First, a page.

We leave after a quick breakfast. Our route takes us through breathtaking mountain scenery and over another high pass, the Chang-la, at 17,600 feet. The rain turns to snow as we climb upwards, and by the time we get to Chang-la, it’s a near white-out. July – high summer in the high Himalaya! We’re stuck in the snow for about an hour while an army convoy headed in the opposite direction slowly makes its way through. Ali drives on, playing Punjabi bhangra at full volume on the car stereo. Someone finally begs him to turn it off. He sheepishly tells us that he doesn’t understand Punjabi himself, but plays the music for the benefit of his passengers, most of whom are from Delhi and Chandigarh. The hotel is pure luxury after the frigid tent and basic amenities at Pangong and the bone-rattling drive. A long, hot shower and a sumptuous meal sets me right again, and I look forward to Tso Moriri the following day.

It’s another long drive south along the Indus and down towards the Tibetan border. Little villages and lakes dot the landscape along the road and we make a number of stops along the way to get a few shots. We finally get to Tso Moriri by late afternoon. This is probably the most beautiful of the Himalayan lakes, and at almost 15,000 feet, one of the highest. Not many people make the arduous trip out here, which is just as well. The clouds hold off just long enough for us to shoot a bit of the sunset. The wind chills us to the bone, and as the sun goes down it gets even colder and we beat a hasty retreat. Once again, we’re denied the Milky Way, and the following morning is overcast too.

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Moriri is our last stop. It’s time to go home. Weather notwithstanding, it’s been a great trip. I saw some amazing places, I’ve made some good friends. We head back to Leh over Taglang-la (17,600 feet), a little worse for wear but richer for the experience. It’s funny how relative one’s idea of ‘normal’ is. When I arrived in Leh at the start of my trip, I had to acclimatise to its altitude and temperature, but after Pangong and Moriri, it feels like a balmy seaside resort.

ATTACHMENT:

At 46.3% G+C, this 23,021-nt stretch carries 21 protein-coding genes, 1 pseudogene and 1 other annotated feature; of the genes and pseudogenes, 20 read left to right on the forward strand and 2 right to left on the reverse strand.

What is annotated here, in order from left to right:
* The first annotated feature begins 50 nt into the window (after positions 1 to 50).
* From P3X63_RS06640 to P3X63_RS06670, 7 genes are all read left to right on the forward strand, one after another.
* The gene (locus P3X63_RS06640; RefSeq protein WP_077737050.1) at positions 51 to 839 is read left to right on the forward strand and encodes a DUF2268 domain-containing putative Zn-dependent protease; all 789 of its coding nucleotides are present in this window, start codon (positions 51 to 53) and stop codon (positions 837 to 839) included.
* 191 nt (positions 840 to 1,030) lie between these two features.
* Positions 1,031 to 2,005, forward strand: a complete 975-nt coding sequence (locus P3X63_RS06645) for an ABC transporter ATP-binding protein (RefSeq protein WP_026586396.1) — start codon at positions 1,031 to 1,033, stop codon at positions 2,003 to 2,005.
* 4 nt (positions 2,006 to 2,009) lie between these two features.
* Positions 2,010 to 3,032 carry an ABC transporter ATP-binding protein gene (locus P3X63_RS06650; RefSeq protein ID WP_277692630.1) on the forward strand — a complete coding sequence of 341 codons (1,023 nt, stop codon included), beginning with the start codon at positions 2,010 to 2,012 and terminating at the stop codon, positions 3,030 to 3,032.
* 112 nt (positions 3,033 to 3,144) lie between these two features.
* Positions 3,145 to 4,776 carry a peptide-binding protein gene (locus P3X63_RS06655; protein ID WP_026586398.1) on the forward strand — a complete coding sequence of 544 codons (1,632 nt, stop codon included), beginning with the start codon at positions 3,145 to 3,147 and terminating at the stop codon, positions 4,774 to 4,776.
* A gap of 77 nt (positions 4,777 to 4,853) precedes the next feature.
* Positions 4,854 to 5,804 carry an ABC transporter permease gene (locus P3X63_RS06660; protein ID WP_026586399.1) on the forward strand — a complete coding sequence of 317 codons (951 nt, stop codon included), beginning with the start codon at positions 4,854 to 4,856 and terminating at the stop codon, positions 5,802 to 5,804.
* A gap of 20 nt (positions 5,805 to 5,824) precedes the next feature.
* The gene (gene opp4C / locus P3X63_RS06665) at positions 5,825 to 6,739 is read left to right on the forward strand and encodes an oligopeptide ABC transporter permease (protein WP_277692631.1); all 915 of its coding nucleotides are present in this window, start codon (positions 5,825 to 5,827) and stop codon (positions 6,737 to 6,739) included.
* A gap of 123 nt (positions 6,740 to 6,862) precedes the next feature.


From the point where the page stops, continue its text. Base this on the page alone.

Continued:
During an earlier visit to Ladakh, I had said that it’s not a one-trip destination. It keeps drawing you back, and leaves you a different person each time you return home. It’s humbling to see the scale of these colossal mountains and realise how insignificant we really are. It’s humbling to see the hardship people in this part of the country deal with on a daily basis – the harsh weather, the unforgiving land, the altitude, the unrelenting cold – with a smile on their face. It’s humbling to see how something as trivial as a bar of chocolate makes a child’s day. It’s humbling to see the grace, politeness and dignity with which these gentle people of Ladakh lead their daily lives.

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During an earlier visit to Ladakh, I had said that it’s not a one-trip destination. It keeps drawing you back, and leaves you a different person each time you return home.

 

Ladakh reminds me how fortunate I am, that there is so much beauty in this world, and that there is so much more of it I want to see. Ali drops me off at the airport the following morning and I tell him to do something about the weather the next time I’m here. With a smile he tells me it’s all in Allah’s hands.

 
Getting High, Getting Lehd (Part 1)

Getting High, Getting Lehd (Part 1)